On a chilly day in early March 2020, when the Covid-19 cloud was just gathering momentum and becoming darker over Europe, I found myself travelling to Rotterdam in The Netherlands, on a half-empty plane while carrying the only working prototype (outside Phase One’s HQ) of the new iXH 150MP. It was at a time when social distancing was not yet a thing and when shaking hands was still considered appropriate. It was a little over two months ago and yet it feels like it was in a different era altogether! It was also Two and a half weeks before the planned launch date of the new camera system.
High-resolution Single-shot A0 @300 ppi Capture Solution
The plan for the trip was to meet up with Dick-Jan van den Berg (AKA DJ, who works for our partner, Servix) at GMS’s new premises in Sliedrecht, to install and set up a complete repro system so that we could test out our claim of the system being the first, and the best single-shot A0 @300 ppi capture solution.
GMS is one of Europe’s largest & busiest service bureaus and as a family-owned company, they pride themselves on delivering many Metamorfoze-quality projects to several world-known libraries and archives across The Netherlands and Europe. I’ve known them for many years since the good-old Leaf days when they started using the Aptus backs on Cambo view cameras. Amazingly, they still have a few of those backs being used day-in and day-out. In fact, they have all done several millions of captures by now. For those who are not familiar with the nature of a what service bureaus do, imagine a factory with numerous workstations, all equipped with bespoke “machines” that are designed to keep objects flat and cameras perfectly positioned above them. Some of these utilize an automated mechanism for moving the objects, such as books, up and down, and press them against a sheet of glass. They can be programmed for specific cycle timing to match the speed of the operator as well, to maximize throughput.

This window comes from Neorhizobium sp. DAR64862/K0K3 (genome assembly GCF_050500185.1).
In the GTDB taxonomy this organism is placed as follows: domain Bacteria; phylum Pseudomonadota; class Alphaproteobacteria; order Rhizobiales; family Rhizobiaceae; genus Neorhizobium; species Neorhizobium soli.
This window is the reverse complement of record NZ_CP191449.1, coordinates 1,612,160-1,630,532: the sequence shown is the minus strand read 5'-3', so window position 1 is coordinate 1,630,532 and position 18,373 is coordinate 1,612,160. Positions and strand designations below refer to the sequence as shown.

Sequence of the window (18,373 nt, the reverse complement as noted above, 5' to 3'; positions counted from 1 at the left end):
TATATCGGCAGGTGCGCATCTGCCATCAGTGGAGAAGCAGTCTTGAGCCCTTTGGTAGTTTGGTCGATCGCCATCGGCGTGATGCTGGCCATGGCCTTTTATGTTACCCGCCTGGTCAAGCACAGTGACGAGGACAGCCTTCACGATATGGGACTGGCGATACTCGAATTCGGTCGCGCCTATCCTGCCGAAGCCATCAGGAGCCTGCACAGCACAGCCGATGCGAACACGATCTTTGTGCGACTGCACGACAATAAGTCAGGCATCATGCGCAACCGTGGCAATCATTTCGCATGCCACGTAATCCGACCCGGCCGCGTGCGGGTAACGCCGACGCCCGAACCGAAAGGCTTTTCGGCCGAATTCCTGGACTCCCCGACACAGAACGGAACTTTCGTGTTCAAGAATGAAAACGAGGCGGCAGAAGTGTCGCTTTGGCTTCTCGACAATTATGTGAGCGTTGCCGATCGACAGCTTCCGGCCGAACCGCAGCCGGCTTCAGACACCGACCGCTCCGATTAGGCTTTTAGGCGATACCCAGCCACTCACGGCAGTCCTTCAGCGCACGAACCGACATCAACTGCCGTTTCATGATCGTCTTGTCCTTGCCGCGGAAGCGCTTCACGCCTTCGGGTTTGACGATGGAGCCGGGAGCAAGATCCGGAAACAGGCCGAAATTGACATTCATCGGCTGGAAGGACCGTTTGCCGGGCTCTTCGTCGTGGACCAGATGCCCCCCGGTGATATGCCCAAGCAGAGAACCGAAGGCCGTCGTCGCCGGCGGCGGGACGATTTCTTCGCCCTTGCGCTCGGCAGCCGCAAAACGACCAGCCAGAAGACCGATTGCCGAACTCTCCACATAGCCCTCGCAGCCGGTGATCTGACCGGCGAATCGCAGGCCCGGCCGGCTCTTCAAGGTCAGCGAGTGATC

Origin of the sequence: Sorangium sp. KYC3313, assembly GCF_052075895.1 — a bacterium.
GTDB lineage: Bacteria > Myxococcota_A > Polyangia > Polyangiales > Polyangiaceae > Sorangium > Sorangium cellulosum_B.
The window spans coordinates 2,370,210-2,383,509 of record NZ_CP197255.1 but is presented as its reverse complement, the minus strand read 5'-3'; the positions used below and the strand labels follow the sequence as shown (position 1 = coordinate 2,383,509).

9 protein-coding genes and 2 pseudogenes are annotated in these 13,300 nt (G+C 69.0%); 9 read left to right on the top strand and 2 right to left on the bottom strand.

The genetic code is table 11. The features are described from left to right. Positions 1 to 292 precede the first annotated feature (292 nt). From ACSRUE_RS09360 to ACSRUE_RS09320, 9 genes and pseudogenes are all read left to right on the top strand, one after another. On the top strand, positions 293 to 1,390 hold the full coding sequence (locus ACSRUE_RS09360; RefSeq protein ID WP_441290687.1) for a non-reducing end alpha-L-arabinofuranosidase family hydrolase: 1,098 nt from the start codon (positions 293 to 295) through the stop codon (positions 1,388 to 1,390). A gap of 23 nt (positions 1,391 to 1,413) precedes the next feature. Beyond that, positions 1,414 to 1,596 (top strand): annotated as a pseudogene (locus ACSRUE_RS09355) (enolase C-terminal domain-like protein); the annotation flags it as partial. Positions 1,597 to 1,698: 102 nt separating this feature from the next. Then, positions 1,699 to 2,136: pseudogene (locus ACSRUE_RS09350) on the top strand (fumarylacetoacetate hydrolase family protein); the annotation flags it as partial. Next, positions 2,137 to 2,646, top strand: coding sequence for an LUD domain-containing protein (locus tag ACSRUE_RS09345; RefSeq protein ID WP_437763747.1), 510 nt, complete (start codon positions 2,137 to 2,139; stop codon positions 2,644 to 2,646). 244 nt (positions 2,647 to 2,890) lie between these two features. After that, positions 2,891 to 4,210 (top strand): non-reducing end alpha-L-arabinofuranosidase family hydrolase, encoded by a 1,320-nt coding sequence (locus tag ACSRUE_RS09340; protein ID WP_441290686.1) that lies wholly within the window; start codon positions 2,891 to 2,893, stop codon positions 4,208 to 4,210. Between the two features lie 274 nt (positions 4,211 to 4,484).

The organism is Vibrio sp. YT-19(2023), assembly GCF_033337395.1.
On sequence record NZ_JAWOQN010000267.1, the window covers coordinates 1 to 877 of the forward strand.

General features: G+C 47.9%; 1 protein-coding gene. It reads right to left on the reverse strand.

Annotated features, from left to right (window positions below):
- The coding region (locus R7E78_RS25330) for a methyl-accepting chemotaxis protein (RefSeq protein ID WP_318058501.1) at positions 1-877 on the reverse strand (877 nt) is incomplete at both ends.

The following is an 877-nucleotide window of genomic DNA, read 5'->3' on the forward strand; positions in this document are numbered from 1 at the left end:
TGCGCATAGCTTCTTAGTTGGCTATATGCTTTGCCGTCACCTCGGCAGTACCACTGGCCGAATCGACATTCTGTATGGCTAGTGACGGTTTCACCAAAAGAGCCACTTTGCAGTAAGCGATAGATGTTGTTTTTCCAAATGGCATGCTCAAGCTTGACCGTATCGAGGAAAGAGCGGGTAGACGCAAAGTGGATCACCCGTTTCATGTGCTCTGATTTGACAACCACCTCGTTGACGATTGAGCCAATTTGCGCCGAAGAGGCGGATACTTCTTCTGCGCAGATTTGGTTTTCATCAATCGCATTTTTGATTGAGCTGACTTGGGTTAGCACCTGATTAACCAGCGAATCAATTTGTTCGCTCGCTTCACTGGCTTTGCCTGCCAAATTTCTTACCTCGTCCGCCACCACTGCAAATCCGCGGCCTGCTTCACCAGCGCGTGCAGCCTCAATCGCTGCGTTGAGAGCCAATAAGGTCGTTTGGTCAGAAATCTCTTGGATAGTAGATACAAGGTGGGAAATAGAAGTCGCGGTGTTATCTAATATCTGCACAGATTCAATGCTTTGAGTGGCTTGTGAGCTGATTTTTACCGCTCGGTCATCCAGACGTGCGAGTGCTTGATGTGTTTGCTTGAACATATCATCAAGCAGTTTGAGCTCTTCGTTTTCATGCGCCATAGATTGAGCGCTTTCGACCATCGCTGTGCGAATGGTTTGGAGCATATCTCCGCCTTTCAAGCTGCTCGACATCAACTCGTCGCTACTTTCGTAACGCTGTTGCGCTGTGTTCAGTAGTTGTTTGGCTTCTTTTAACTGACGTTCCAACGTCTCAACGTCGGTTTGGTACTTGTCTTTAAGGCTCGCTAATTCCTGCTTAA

For larger flat objects like maps and drawings, they have been using large format scanners. While those can deliver high-resolution images, they can suffer in terms of image quality aspects, such as dynamic range and noise, but they can also be quite slow to operate. As they are old their maintenance in terms of uptime and costs is an issue, making them less and less relevant, especially for high volume projects.
Flat Scanning Solutions an Essential for Quality Images
Hans van Dormolen who is a well-known authority in the cultural heritage imaging community and who is the author of the Metamorfoze Preservation Imaging Guidelines was also on hand. Hans and I go back many years and have done this kind of tests a few times in the past. As GMS were in the process of moving into new premises, we were able to use a large, empty space in the building for the setup. We brought a floor standing RPS 2300XL AutuoColumn copy stand with a custom, A0+ baseboard and for lights, we had Two NanGuang COMPAC 200C bi-color large LED panels. These are fairly powerful, with CRI 95 and are considered a good, affordable lighting solution. In order for us to cover the A0 size board, we added the RPS-175 cross-arm extension for the copy stand. It pushes the camera farther away from the column, but it also adds rigidity and reduces the chance of any movement or flex in the arm.